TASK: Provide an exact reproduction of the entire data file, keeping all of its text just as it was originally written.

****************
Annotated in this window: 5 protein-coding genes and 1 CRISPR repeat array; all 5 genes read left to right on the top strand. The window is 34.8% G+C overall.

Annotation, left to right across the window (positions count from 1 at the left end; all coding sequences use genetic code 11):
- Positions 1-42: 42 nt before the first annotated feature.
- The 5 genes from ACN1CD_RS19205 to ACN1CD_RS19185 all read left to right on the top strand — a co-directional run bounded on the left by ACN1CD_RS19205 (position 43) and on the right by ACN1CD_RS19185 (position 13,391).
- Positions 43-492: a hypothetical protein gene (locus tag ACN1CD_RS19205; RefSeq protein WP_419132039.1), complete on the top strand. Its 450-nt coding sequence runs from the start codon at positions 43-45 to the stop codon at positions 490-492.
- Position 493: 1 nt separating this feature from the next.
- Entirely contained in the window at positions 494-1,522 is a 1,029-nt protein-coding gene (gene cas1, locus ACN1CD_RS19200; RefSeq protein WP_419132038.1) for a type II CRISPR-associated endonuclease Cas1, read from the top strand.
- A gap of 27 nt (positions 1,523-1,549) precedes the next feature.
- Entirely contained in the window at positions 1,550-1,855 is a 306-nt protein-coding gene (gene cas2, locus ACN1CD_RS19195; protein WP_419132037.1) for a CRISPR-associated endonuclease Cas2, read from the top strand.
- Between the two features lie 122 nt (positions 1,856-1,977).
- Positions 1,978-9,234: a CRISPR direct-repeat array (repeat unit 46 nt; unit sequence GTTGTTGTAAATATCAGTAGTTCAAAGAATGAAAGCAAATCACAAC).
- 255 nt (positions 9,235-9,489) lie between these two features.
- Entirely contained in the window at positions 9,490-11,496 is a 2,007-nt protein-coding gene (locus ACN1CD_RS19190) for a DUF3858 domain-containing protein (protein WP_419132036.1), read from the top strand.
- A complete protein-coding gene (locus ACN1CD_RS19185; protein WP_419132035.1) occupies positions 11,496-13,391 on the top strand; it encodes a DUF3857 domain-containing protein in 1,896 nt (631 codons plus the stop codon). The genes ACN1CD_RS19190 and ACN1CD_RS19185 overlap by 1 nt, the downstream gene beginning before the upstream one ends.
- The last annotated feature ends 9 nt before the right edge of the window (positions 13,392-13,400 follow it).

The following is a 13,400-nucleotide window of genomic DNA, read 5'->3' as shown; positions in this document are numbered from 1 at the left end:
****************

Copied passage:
Annotated in this window: 5 protein-coding genes and 1 CRISPR repeat array; all 5 genes read left to right on the top strand. The window is 34.8% G+C overall.

Annotation, left to right across the window (positions count from 1 at the left end; all coding sequences use genetic code 11):
- Positions 1-42: 42 nt before the first annotated feature.
- The 5 genes from ACN1CD_RS19205 to ACN1CD_RS19185 all read left to right on the top strand — a co-directional run bounded on the left by ACN1CD_RS19205 (position 43) and on the right by ACN1CD_RS19185 (position 13,391).
- Positions 43-492: a hypothetical protein gene (locus tag ACN1CD_RS19205; RefSeq protein WP_419132039.1), complete on the top strand. Its 450-nt coding sequence runs from the start codon at positions 43-45 to the stop codon at positions 490-492.
- Position 493: 1 nt separating this feature from the next.
- Entirely contained in the window at positions 494-1,522 is a 1,029-nt protein-coding gene (gene cas1, locus ACN1CD_RS19200; RefSeq protein WP_419132038.1) for a type II CRISPR-associated endonuclease Cas1, read from the top strand.
- A gap of 27 nt (positions 1,523-1,549) precedes the next feature.
- Entirely contained in the window at positions 1,550-1,855 is a 306-nt protein-coding gene (gene cas2, locus ACN1CD_RS19195; protein WP_419132037.1) for a CRISPR-associated endonuclease Cas2, read from the top strand.
- Between the two features lie 122 nt (positions 1,856-1,977).
- Positions 1,978-9,234: a CRISPR direct-repeat array (repeat unit 46 nt; unit sequence GTTGTTGTAAATATCAGTAGTTCAAAGAATGAAAGCAAATCACAAC).
- 255 nt (positions 9,235-9,489) lie between these two features.
- Entirely contained in the window at positions 9,490-11,496 is a 2,007-nt protein-coding gene (locus ACN1CD_RS19190) for a DUF3858 domain-containing protein (protein WP_419132036.1), read from the top strand.
- A complete protein-coding gene (locus ACN1CD_RS19185; protein WP_419132035.1) occupies positions 11,496-13,391 on the top strand; it encodes a DUF3857 domain-containing protein in 1,896 nt (631 codons plus the stop codon). The genes ACN1CD_RS19190 and ACN1CD_RS19185 overlap by 1 nt, the downstream gene beginning before the upstream one ends.
- The last annotated feature ends 9 nt before the right edge of the window (positions 13,392-13,400 follow it).

The following is a 13,400-nucleotide window of genomic DNA, read 5'->3' as shown; positions in this document are numbered from 1 at the left end: